Arrival quarantines mainly affect health workers and international aid volunteers, discouraging them from travelling abroad.Following the New Jersey quarantine put in place by Governor Chris Christie, and a similar measure in New York, applications from US citizens to serve in the affected countries declined by 17%. MSF Press Officer Tim Shenk told a New Jersey paper that “For U.S. staff, especially as state [quarantine] policies changed, some people shortened their assignments due to the restrictions they face when they return home.” This came at a time when MSF was so understaffed that at some Ebola Treatment Centres, it was only providing basic palliative care to the patients. Often, MSF treatment centres were not even able to use intravenous fluids, which can make a huge difference in treating dehydration, but require staff to monitor.
The harms caused by travel bans and flight cancellations are more difficult to quantify, but they are well understood. At best, they delay, and do not halt, transmission of an infectious disease by at least 10 and 30 days, depending on the proximity of the regions. In exchange for that meagre purchase of time, they make disease surveillance much more difficult, disrupting historical travel patterns as well as electronic and paper trails. For example, a passenger boarding a flight in Lagos would have his or her temperature taken, and then upon arrival in, say, New York, could receive a follow-up screening and instructions on how to report symptoms. (This is what the US Centres for Disease Control and Prevention actually did during the Ebola crisis.) However, if that passenger is banned from taking the direct flight to New York, or the flight is suspended, he or she may cross land borders, avoiding document checks and health screenings—reasonably common, in some regions of the world—to travel from alternate airports that do not check for Ebola symptoms; or use false documents and avoid the system entirely. One of the biggest problems in contact tracing, a system which attempts to follow-up with people who may have been exposed to an infected person, is the fact that some segments of a population may be wary or distrustful of health workers. In these situations, the patience, empathy and compassion an aid volunteer can offer may literally be a matter of life and death. Travel bans and arbitrary, unscientific cancellations of air routes promise to wipe away the efforts of contact tracing, if they force people to cross borders without documentation or symptom checks, by effectively “losing” any infected persons who may choose to travel out of the region.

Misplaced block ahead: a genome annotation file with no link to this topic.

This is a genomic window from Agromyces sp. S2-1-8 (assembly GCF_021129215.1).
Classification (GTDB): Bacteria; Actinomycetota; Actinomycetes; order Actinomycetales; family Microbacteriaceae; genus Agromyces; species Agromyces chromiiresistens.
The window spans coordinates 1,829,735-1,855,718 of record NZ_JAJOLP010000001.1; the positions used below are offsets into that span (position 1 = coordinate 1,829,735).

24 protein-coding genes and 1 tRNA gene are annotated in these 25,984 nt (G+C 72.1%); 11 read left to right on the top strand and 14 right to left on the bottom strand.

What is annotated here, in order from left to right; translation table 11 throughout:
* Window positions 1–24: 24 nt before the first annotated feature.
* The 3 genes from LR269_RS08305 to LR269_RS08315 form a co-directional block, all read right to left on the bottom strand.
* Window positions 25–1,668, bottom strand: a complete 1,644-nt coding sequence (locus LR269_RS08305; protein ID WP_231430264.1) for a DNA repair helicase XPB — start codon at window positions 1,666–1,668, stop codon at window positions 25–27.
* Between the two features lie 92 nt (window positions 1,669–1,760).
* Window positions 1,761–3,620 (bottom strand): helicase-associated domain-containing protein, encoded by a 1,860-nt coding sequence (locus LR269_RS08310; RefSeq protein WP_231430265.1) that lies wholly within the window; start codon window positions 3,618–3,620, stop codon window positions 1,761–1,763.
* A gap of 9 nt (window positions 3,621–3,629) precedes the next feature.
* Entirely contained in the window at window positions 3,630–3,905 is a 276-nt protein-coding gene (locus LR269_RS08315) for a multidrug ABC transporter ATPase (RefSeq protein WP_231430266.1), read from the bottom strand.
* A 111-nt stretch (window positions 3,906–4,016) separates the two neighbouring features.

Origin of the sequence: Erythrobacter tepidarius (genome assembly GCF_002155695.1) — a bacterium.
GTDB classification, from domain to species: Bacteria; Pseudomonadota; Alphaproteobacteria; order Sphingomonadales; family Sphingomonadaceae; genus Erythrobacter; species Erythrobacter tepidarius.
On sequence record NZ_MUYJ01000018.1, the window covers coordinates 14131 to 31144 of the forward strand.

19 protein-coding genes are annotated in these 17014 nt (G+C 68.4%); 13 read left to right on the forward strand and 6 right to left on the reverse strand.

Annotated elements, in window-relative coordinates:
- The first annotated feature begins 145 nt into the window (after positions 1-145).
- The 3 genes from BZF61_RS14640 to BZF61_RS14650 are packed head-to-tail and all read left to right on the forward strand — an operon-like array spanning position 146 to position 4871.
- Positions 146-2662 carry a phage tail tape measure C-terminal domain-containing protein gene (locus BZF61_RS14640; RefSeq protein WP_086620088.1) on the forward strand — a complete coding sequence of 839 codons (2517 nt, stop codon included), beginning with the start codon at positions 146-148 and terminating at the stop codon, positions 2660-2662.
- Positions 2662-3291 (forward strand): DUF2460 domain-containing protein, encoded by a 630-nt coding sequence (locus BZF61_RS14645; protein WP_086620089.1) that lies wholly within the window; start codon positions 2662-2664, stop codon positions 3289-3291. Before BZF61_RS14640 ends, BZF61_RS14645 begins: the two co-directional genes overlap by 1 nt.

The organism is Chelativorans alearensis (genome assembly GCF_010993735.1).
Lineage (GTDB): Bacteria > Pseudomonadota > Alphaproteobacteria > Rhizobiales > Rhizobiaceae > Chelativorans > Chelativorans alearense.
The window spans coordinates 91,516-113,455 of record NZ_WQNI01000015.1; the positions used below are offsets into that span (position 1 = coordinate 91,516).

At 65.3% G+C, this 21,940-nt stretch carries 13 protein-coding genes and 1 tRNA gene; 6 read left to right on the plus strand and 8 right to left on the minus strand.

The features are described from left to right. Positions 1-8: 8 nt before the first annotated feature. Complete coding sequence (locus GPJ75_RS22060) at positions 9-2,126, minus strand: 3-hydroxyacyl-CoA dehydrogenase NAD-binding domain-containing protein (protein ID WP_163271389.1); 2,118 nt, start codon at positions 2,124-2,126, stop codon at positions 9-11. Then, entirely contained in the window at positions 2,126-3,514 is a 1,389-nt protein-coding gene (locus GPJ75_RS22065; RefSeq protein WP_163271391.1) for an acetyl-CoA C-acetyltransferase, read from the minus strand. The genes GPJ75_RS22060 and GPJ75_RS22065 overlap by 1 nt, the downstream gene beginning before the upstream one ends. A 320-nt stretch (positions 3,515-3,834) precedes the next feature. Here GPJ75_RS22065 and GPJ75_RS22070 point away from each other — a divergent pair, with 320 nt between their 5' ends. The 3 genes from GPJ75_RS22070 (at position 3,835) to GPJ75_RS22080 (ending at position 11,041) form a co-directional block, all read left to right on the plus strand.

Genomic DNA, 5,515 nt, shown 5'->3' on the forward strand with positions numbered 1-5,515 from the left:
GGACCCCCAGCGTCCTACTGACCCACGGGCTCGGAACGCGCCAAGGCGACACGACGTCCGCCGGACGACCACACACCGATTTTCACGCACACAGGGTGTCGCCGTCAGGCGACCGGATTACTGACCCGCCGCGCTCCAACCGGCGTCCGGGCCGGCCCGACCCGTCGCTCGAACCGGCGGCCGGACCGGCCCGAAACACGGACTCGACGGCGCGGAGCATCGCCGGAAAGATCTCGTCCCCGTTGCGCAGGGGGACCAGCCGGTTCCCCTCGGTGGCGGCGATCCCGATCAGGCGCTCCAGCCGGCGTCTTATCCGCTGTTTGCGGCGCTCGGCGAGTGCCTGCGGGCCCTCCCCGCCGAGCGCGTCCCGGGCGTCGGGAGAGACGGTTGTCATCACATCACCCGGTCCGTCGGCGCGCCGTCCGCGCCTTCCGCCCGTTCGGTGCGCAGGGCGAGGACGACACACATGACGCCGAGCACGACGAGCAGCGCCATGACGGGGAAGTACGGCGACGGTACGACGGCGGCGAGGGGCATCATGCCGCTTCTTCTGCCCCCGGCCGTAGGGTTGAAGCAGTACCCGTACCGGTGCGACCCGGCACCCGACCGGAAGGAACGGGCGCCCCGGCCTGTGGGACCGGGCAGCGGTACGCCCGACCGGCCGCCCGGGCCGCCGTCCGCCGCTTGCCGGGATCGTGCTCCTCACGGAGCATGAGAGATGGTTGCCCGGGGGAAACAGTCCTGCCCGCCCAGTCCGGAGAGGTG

Even in the case of Zika virus, which is transmitted primarily by mosquitoes, quarantines and travel bans have the potential to disrupt economies and separate families – all for zero public health benefit, because they don’t work in the first place. They increase the likelihood people will avoid traditional travel patterns, skip medical surveillance measures, or distrust government officials who suggest control and restrictions are the answer – decades of international experience, the world’s preeminent health agencies and sound research be damned.
In a world where transportation is faster and easier to access by more people than ever before, disease can travel as quickly as commerce. But when epidemic diseases appear on the horizon, we cannot let our response be dictated by fear, or the misguided ideas of bombastic politicians, or a vague idea of what “feels right”. Because we don’t live in the world of Outbreak. instead, ours is one where reason, data and compassion make all the difference.